AG Report 3.23.2023
Texas Tribune Reporter Dishonestly Excuses Failed Uvalde Response to Push Gun Ban
I can confidently assume that I’m not alone in feeling that the details of last year’s horrific school shooting in Uvalde — in particular the pathetic response by law enforcement — are among the most infuriating and sickening things I’ve ever read.
Reading about kids crying for help while hundreds of police officers stood idly by is haunting. It seemed that everyone agreed there was no excusing or downplaying the failure of the cops that day. Especially worthy of condemnation is Police Chief Pete Arredondo, who allegedly gave the order to stand down and was fired because of it.
Unfortunately, focusing on the systematic and individual failures wouldn’t allow some activists to pursue their anti-gun agenda so Texas Tribune’s Zach Despart instead wrote an article suggesting that the hesitation was justified because the shooter had an AR-15. Citing the same people who failed at their jobs, Despart insists that they hesitated because the shooter was armed with a rifle, which he attempts to paint as a weapon incapable of being neutralized.
Despart mentions that the first officers at the scene didn’t have rifle-rated body armor. What he seemingly intentionally omits is that there were plenty of officers at the scene with the exact type of body armor and weaponry needed to neutralize the shooter within minutes. In fact, the Uvalde police department had previously bragged about obtaining rifle-rated body armor in social media posts. Despart also omits that the officers waited over an hour to go in despite active shooter protocol clearly dictating that they must confront the shooter right away. His own publication published a story last year correctly noting that the officers on the scene had all the equipment they could possibly need to quickly confront the gunman.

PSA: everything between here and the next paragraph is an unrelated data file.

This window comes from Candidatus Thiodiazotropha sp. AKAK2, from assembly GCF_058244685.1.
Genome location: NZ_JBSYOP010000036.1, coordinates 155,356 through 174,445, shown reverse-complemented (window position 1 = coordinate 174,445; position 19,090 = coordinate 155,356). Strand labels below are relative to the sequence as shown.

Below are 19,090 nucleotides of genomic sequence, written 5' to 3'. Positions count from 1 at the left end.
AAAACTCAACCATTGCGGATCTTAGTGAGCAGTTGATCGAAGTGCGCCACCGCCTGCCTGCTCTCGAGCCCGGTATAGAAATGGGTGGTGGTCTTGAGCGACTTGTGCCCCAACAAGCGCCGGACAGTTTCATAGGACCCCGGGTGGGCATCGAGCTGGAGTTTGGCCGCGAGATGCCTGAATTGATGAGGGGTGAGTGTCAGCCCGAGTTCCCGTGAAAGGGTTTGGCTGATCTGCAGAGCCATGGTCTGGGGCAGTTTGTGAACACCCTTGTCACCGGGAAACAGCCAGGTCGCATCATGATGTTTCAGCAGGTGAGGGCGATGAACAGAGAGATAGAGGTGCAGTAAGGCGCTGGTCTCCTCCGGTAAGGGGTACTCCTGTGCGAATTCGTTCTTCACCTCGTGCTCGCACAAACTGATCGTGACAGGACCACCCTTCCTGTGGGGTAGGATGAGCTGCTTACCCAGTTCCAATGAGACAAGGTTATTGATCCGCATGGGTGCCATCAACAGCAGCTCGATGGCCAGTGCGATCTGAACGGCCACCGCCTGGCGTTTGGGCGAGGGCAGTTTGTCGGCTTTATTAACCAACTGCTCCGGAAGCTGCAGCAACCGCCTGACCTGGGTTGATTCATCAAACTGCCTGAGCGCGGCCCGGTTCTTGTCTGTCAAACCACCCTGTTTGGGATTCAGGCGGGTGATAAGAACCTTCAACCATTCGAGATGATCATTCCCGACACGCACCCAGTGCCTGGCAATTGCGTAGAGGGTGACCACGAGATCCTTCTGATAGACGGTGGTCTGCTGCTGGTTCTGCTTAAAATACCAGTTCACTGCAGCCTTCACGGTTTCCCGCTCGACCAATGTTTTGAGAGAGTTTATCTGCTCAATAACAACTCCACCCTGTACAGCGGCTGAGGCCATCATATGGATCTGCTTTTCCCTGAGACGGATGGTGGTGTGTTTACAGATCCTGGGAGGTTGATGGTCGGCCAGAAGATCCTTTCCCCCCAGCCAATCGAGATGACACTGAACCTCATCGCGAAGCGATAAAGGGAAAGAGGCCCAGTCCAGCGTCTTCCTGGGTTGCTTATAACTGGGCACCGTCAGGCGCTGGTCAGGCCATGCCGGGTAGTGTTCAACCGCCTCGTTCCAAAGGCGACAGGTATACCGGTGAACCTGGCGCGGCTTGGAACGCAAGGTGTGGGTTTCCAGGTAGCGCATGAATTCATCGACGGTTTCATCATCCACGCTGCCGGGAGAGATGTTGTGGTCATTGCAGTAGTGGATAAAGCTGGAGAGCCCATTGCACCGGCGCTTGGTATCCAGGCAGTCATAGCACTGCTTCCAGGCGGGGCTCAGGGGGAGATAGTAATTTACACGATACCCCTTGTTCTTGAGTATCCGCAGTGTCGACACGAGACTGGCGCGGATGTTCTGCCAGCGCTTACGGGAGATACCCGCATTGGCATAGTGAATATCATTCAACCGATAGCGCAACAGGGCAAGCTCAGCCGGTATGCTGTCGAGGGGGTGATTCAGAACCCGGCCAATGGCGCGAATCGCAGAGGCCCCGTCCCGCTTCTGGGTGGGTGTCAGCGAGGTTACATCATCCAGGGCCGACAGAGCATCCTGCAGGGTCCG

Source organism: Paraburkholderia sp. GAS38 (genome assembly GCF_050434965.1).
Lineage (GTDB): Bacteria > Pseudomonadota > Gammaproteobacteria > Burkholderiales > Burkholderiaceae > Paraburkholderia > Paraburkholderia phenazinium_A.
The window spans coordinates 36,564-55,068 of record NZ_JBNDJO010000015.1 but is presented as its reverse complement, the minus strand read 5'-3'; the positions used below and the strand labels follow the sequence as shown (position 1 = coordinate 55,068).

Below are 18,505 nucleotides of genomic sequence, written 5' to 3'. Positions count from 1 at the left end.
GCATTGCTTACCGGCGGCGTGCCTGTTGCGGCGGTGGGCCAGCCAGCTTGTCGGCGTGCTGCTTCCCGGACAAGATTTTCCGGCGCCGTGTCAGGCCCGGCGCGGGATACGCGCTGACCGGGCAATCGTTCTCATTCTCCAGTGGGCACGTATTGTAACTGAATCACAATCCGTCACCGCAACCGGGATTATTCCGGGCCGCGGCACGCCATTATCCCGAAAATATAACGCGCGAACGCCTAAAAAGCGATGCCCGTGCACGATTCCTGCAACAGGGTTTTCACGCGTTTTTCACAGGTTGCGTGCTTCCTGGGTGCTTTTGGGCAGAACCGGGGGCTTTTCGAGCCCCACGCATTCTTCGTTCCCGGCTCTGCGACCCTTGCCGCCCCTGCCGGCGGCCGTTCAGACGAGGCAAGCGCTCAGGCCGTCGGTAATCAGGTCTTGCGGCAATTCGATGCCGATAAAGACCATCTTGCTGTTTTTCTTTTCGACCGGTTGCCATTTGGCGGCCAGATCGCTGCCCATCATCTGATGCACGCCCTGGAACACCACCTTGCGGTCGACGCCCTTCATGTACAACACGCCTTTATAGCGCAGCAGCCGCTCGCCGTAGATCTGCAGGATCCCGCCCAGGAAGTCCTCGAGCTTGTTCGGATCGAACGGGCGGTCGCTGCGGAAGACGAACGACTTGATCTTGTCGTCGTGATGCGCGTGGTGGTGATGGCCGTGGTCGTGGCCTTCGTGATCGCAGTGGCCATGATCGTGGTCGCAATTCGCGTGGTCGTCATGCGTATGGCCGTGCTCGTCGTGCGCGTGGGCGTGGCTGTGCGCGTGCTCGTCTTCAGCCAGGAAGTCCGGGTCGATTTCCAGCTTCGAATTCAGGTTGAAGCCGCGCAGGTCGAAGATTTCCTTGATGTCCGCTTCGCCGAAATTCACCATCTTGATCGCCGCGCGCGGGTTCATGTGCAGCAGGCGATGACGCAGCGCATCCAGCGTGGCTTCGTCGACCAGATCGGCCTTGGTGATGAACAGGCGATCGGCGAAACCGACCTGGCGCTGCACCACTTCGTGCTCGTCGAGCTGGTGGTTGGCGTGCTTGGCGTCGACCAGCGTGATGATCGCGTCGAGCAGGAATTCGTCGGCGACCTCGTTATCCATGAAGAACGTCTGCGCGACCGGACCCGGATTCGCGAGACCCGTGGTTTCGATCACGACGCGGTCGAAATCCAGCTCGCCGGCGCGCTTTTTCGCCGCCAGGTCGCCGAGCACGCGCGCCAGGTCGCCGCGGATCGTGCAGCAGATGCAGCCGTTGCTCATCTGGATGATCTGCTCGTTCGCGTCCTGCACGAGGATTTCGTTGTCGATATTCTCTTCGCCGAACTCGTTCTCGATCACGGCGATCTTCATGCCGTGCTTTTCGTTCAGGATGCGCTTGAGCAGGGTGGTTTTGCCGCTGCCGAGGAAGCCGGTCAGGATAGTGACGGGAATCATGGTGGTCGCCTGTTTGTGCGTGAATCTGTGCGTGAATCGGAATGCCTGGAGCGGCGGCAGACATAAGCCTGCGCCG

By the time all was said and done, there were 376 trained, well-armed, and outfitted law enforcement officers at that school. But this article wants you to believe that they were justified to sit back and do nothing because the shooter had a rifle that fires a smaller cartridge than your average hunting rifle. Yet, within a few months, there were multiple instances of untrained civilians stopping shooters with AR-15s.
I should also mention that handguns are by far the most commonly used weapons in mass shootings. But the entire point here was to use this tragedy to advocate for a ban on AR-15s, which doesn’t even make sense given the context. If cops are so scared of AR-15s that they won’t protect children in a mass shooting — and those willing to break the law will still have access to AR-15s — that’s a poor argument for banning such weapons for law-abiding citizens.
I understand that some activists don’t want to let any tragedy go to waste without trying to push their agenda, but doing so by dishonestly covering for the cowardice and incompetence of the police response that day is reprehensible.
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